Your participation is not only encouraging but proving to be very, very helpful; it is our collective personal experience that leads me toward what I believe are the right conclusions for so many unanswered questions about Sephardic food.
Recently, for example, I’ve been wondering why there are so many variations of boyos that, apart from the name ‘boyo’, seem to bear no resemblance whatsoever to one another. Why on Earth would cookies and biscuits be categorized as buns (which is what ‘boyo’ means)? I did draw one conclusion, based on how recipes evolve, which I included in the glossary (read that post here). But that conclusion, for all its logic, didn’t quite satisfy me. Thanks to your participation, I now know why: The common denominator is one of technique. All indications from my own family’s recipies, from my Sephardic cookbooks and from your comments, are that in making any kind of traditional boyo – whether dough only or filled, savory or sweet – the individual pastry is formed in part by flattening it with the heel of your hand. My great grandmother used this technique to make yeast dough boyos filled with spinach and kashkaval; Michael at herbivoracious.com does the same with his boyikos; and a woman seeking a recipe for boyos de vino described the same process, even though boyos de vino are sweet cookies made from biscocho dough. The only exception may prove to be boyos de fila – boyos made with phyllo dough – because the dough is so fragile (My own use of a rolling pin to make boyos de rayo is also a relatively modern adaptation). But I may stand corrected depending on what else I learn.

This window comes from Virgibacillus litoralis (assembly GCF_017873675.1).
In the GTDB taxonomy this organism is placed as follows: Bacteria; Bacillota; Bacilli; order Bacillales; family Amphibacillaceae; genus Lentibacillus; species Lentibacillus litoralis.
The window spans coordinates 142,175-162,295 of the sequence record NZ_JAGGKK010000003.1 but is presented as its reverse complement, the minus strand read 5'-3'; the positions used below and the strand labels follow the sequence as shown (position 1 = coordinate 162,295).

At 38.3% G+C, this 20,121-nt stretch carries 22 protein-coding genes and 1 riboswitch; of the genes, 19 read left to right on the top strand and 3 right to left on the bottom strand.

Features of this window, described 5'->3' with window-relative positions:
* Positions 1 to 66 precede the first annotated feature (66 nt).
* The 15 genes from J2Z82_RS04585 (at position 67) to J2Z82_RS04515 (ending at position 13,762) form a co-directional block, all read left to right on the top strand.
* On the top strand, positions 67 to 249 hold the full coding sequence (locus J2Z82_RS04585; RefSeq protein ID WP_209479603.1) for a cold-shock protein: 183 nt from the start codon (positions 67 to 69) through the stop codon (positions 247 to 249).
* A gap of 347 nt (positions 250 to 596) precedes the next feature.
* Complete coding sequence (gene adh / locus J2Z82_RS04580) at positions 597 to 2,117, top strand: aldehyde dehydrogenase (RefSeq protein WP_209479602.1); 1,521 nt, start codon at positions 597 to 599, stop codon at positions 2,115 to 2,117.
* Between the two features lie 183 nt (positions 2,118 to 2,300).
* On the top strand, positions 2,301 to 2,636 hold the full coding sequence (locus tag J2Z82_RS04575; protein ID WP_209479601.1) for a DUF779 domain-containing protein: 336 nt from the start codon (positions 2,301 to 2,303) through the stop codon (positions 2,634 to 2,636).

Interestingly, everyone who’s written me so far about boyos (or boyikos – “little boyos”) of any kind seems to identify only one pastry as a boyo – as if within families there is/was room for only one kind of boyo. This is the case in my family, also – unless someone’s been holding out on me…
Do these hold true in your experience, too?